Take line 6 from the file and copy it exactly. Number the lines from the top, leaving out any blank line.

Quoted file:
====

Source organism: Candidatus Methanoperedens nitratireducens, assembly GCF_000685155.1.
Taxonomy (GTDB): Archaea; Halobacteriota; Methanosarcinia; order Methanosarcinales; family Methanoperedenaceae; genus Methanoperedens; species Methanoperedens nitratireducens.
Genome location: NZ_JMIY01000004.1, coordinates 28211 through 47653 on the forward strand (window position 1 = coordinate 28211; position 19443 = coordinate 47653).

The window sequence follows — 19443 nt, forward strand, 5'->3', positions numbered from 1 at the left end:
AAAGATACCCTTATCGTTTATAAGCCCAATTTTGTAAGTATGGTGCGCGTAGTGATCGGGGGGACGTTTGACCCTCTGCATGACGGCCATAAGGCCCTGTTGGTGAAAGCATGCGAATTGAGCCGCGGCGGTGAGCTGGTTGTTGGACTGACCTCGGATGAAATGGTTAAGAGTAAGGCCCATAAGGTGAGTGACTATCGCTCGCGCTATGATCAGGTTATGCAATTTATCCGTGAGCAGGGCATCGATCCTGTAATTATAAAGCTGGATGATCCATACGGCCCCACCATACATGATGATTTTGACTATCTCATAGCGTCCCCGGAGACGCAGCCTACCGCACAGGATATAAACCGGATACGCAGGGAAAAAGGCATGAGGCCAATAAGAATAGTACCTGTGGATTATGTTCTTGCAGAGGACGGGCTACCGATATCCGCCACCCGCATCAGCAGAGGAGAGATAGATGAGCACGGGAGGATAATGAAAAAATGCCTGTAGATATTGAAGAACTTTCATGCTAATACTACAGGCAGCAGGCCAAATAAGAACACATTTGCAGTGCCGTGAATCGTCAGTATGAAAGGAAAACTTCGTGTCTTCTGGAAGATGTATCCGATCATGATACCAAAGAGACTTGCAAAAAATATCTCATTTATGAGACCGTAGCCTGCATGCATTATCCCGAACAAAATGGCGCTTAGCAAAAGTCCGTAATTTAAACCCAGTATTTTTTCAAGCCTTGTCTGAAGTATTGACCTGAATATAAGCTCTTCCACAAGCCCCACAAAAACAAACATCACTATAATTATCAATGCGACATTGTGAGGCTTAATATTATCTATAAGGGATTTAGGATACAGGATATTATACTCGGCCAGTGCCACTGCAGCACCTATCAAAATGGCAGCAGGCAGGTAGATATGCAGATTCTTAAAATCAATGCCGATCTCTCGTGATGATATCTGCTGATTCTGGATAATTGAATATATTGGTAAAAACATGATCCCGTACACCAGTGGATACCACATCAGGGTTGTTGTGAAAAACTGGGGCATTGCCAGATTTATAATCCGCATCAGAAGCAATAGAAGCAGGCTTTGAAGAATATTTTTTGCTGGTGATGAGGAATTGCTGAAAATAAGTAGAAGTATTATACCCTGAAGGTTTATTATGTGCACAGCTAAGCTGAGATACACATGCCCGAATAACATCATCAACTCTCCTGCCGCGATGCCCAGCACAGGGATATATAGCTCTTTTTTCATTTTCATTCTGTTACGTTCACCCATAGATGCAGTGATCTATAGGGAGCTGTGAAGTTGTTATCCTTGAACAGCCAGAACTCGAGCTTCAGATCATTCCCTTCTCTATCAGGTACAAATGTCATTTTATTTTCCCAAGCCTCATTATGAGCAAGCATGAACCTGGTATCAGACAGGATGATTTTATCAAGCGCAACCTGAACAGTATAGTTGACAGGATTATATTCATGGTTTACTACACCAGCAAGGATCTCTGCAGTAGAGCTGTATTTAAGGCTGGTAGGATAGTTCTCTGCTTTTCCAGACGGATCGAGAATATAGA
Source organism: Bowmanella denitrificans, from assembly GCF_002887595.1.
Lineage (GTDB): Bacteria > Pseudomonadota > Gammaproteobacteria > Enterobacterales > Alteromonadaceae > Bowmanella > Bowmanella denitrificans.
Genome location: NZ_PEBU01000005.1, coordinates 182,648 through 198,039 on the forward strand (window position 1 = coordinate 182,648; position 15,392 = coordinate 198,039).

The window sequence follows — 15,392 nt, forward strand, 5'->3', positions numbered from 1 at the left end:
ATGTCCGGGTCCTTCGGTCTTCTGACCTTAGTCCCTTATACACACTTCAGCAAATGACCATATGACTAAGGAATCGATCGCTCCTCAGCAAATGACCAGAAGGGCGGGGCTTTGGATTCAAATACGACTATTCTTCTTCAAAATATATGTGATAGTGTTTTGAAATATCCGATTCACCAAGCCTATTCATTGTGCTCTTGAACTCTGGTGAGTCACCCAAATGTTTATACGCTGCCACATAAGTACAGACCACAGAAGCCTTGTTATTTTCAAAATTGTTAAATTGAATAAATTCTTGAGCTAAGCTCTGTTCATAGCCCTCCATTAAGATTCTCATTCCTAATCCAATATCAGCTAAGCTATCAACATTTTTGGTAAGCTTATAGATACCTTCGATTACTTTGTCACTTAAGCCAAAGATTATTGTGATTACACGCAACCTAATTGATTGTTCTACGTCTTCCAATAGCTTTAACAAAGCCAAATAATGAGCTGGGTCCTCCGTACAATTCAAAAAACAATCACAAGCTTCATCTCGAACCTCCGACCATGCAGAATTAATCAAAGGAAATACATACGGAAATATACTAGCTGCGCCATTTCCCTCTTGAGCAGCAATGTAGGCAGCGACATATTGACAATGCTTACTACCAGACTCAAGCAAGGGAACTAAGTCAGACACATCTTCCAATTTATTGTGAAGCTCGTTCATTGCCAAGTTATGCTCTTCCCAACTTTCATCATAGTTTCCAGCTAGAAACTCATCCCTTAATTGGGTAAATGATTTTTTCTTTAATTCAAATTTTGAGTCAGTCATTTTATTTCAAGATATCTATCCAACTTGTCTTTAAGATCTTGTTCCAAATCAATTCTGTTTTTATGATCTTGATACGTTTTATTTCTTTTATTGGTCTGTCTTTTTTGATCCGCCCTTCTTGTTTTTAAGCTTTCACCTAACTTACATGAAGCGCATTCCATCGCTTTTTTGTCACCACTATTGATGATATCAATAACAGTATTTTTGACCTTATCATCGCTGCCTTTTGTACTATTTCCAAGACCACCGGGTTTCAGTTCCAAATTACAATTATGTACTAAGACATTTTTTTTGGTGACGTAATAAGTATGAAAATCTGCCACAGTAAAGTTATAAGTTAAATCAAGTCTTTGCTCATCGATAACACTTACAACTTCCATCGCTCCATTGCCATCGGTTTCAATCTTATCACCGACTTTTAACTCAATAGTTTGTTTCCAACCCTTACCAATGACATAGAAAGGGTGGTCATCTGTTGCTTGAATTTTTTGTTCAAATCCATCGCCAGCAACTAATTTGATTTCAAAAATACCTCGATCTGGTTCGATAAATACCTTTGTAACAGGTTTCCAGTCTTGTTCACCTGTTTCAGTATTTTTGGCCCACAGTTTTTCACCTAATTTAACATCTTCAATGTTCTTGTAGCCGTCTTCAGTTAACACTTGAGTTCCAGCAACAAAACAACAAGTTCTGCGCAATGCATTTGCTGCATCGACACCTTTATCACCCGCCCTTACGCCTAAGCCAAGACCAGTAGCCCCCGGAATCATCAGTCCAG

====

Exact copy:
Source organism: Bowmanella denitrificans, from assembly GCF_002887595.1.